Tubing and wiring in water

Our new condo has electric heat pump with tubing connecting the air handler with the outside unit. Taped to the tubing insulation is the low voltage wiring to the outside unit. It is about 50 feet between the air handler and the outside unit.
What is unusual is that this bundle of tubing and wiring is routed through a plastic pipe that runs under the slab of the lower level from the air handler to the outside by the unit. The end on the inside rises through the poured concrete floor and the end on the outside is burried in gravel a few inches. This is not water tight. There is always water enough in this pipe that I can see the water from the basement end, I would estimate the water level to be five inches below the top of the slab, however during heavy rains it rises higher for a few hours.
Long story short, all or some of my 50 foot run of tubing and wiring is constantly under water. The builder says the water is mostly ground water present in the gravel below the slab, which I agree with. BUT, he also says being in the water is not a problem for the tubing. "We put water line made of copper under slab all the time and it is never a problem."
And what about the wiring also underwater? Any experience with this or rules of thumb?
Thanks, Jack
Reply only to group...e-mail is bogus
Add pictures here
<% if( /^image/.test(type) ){ %>
<% } %>
<%-name%>
Add image file
Upload
Don't worry too much on the control wiring but I would worry about slugging refrigerant back to the compressor on start up. Have a HVAC technician check this because it can shorten the life of your compressor.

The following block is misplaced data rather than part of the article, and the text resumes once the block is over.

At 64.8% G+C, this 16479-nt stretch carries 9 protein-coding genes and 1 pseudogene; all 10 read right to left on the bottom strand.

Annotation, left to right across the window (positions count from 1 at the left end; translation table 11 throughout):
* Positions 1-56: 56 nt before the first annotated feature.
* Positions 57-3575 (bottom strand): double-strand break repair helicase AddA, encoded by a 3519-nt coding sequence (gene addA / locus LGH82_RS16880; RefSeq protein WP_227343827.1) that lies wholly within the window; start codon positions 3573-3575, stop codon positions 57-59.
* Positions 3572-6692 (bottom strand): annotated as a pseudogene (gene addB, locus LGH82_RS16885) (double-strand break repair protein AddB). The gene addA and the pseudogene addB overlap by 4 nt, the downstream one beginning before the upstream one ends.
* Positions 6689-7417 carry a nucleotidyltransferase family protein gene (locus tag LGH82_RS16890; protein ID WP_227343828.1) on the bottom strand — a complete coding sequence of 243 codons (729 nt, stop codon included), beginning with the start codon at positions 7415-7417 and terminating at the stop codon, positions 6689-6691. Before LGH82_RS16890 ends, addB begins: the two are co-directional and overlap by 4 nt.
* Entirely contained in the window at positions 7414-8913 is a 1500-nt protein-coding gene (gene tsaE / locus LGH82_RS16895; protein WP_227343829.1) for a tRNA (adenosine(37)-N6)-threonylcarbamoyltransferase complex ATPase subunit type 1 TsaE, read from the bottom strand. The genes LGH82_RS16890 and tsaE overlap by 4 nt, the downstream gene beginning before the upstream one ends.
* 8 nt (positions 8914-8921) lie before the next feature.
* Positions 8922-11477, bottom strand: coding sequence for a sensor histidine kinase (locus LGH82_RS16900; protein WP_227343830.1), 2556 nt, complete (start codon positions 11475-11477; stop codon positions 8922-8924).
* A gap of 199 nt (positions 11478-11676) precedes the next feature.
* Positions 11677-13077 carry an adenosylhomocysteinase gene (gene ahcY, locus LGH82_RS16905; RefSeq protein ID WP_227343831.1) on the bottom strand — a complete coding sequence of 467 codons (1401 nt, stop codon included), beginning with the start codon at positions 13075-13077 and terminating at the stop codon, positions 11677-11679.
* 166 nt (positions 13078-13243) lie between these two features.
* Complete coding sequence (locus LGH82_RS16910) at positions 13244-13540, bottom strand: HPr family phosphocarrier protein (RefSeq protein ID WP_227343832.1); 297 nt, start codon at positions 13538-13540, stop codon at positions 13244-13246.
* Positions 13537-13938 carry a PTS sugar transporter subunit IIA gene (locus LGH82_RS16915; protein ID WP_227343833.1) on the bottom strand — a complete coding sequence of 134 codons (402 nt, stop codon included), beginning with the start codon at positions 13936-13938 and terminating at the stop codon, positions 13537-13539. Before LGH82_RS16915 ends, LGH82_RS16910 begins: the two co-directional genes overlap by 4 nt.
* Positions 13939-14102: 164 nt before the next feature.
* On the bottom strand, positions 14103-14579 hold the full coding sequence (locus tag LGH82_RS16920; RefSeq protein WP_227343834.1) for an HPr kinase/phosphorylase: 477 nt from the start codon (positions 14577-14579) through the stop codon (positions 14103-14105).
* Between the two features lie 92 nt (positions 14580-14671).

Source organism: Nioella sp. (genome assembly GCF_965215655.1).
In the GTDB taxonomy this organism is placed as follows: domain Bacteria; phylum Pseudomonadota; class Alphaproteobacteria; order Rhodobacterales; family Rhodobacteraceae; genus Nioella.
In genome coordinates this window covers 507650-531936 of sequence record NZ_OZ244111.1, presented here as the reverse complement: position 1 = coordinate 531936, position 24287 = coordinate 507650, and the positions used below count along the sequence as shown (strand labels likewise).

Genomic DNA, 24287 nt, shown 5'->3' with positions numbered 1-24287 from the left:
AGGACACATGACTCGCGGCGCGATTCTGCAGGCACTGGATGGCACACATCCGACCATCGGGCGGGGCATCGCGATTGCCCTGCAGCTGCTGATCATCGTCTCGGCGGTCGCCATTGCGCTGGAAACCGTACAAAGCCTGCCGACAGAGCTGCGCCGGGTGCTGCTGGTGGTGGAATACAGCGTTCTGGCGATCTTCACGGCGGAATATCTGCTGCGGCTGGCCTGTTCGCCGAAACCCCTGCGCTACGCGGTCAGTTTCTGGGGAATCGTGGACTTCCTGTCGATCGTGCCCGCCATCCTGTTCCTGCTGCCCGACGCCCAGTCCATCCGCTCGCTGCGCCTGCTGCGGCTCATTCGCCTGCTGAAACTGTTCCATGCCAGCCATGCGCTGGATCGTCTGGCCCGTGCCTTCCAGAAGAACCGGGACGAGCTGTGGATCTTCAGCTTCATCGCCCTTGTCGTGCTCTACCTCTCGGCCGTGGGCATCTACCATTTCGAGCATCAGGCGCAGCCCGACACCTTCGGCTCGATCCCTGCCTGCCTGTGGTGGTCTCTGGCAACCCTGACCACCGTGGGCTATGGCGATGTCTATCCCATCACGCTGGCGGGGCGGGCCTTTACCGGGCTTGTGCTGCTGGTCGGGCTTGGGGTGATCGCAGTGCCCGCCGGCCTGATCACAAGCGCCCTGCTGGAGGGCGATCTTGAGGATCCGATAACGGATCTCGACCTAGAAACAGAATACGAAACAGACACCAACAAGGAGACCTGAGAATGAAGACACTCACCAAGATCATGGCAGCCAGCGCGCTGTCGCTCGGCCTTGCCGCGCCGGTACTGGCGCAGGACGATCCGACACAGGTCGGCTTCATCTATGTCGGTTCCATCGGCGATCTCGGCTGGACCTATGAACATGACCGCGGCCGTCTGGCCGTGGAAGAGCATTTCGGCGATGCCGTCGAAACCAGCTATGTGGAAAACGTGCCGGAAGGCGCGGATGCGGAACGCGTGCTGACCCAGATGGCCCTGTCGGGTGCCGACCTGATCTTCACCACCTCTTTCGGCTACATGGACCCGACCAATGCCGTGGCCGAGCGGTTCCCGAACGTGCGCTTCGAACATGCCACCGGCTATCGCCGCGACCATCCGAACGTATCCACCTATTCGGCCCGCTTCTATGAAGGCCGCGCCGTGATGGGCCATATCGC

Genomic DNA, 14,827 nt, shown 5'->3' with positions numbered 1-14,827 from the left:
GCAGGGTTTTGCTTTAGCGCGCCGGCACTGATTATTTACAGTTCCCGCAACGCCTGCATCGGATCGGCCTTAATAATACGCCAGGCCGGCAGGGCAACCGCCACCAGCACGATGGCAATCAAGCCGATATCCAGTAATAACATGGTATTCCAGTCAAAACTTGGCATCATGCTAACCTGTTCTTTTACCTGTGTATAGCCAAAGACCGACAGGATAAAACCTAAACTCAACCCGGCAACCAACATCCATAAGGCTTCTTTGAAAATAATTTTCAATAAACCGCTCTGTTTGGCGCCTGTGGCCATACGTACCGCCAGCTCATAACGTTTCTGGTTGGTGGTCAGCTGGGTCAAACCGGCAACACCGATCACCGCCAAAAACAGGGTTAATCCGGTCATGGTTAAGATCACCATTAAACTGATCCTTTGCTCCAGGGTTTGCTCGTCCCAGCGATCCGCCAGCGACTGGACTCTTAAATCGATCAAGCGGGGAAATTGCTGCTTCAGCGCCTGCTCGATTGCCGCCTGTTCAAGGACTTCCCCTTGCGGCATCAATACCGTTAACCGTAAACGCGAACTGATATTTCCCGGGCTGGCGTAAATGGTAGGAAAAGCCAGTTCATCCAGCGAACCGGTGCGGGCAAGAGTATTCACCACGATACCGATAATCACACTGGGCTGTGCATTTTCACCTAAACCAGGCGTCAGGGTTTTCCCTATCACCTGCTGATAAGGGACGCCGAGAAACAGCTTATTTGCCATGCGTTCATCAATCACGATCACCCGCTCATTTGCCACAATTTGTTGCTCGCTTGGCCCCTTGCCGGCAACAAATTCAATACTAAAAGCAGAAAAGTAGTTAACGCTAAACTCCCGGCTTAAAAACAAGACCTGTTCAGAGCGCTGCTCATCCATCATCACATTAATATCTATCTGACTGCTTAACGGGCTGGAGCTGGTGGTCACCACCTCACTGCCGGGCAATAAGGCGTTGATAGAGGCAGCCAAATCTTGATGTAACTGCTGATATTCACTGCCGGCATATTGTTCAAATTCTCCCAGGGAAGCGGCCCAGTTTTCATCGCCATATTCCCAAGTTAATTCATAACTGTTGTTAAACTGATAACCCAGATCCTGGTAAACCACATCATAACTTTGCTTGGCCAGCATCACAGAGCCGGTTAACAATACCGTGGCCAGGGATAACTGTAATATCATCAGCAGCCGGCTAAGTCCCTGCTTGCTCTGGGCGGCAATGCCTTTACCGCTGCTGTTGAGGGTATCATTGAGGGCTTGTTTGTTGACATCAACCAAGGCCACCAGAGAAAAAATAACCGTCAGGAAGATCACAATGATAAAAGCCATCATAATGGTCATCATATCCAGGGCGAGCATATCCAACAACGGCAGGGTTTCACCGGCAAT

When the unit shuts down you could get allot of liquid refrigerant migrate to the line set under ground and on start up all the liquid refrigerant heads for the compressor.
If this is happening there are different ways to fix.
--
Moe Jones
HVAC Service Technician
  Click to see the full signature.
Add pictures here
<% if( /^image/.test(type) ){ %>
<% } %>
<%-name%>
Add image file
Upload

It does not matter how low voltage is, if is in water soon or later will develop electrolytes and then you will need new pipes and perhaps new unit Good luck from DIDO
Add pictures here
<% if( /^image/.test(type) ){ %>
<% } %>
<%-name%>
Add image file
Upload

HomeOwnersHub.com is a website for homeowners and building and maintenance pros. It is not affiliated with any of the manufacturers or service providers discussed here. All logos and trade names are the property of their respective owners.